Anxiety Pancakes: Life in the Middle of a Novel (Day Twelve)

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I said I was going to write about Barry Michels and the Shadow, as Jung calls the part of ourselves we hide from the world. Michels is a neo-Jungian therapist who advises Hollywood screen writers to get in touch with their Shadow because it helps them be more creative. When the Shadow is involved, your writing has creative flow, according to Michels. He’s more practical than theoretical, and he offers a number of psychological methods he calls “the tools” that are designed to help anyone, not just writers, get in touch with their creativity.

I’ve tried our a few of Michels methods, like imagining my Shadow is sitting in the room with me when I’m talking to a publisher about a book. His advice helped me to stay focused and confident. Michels has another technique to calm performance fears. It’s called “Dust,” and you literally imagine everyone in your audience covered in two inches of dust. Still another of his techniques, “Cosmic Rage,” consists of silently shouting “Fuck you, fuck you!” to anyone who intimidates you.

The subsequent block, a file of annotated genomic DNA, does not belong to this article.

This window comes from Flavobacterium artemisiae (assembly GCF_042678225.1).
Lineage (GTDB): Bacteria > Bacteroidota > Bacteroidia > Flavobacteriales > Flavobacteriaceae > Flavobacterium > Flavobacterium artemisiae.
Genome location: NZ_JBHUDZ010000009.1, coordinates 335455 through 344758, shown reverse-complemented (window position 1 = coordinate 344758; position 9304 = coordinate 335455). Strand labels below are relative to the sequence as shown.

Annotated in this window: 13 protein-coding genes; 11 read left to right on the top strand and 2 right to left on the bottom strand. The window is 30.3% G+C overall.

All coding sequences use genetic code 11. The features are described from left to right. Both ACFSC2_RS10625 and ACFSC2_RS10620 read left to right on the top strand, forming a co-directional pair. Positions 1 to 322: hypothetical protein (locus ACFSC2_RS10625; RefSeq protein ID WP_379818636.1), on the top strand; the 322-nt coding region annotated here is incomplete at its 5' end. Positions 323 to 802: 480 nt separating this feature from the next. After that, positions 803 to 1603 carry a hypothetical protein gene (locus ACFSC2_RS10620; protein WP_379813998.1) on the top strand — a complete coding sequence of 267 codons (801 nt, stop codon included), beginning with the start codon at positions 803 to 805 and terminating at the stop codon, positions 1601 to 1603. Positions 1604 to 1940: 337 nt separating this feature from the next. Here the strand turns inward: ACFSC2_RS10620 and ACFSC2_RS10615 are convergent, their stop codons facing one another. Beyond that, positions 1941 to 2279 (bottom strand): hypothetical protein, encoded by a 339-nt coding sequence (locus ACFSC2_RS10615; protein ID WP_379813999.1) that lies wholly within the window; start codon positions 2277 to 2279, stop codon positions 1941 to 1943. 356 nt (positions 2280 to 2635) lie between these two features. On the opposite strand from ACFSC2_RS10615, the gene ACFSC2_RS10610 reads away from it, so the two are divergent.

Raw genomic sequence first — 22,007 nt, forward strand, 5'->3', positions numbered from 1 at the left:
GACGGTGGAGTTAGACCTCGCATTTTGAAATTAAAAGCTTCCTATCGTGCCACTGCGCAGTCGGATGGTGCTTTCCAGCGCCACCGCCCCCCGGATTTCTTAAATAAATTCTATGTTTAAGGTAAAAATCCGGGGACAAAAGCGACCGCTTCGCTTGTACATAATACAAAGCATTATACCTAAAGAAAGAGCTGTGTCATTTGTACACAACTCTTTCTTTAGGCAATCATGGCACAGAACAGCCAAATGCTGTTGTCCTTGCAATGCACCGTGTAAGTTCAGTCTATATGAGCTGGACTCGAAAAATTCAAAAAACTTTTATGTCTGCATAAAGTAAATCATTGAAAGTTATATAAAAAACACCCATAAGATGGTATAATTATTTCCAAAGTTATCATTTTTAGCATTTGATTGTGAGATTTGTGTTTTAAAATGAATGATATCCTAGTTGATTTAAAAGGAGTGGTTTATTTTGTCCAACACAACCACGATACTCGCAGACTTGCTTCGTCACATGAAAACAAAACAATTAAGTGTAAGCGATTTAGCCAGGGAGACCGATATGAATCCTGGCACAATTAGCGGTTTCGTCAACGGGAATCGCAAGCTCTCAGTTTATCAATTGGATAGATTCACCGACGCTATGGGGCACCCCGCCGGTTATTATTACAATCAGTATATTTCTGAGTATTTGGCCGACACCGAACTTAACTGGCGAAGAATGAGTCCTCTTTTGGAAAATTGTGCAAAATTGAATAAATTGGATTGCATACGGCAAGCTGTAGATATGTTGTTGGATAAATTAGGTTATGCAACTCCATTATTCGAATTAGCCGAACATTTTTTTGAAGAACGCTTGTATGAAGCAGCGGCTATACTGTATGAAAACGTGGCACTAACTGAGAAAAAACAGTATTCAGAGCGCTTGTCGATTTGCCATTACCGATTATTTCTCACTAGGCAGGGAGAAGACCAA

A lot of what Michels is saying is really about training your unconscious to be on your side. For instance, before I go to bed, I sometimes ask my unconscious to solve a problem I’m having in my narrative. I know it sounds wonky but the answer often arrives with the daylight.

Anyway, this morning, I thought of Michels when I woke up. I had been dreaming of my character, Dale Paul, who runs a dead pool on aging or frail celebrities. In the dream, I felt submerged in his life and his problems and there was a doleful sense of the world ending. Just before I wrote this blog I realized the dream was telling me Dale Paul’s story is almost finished. That’s right. I’m no longer in the middle of a novel. I am getting closer to the end.

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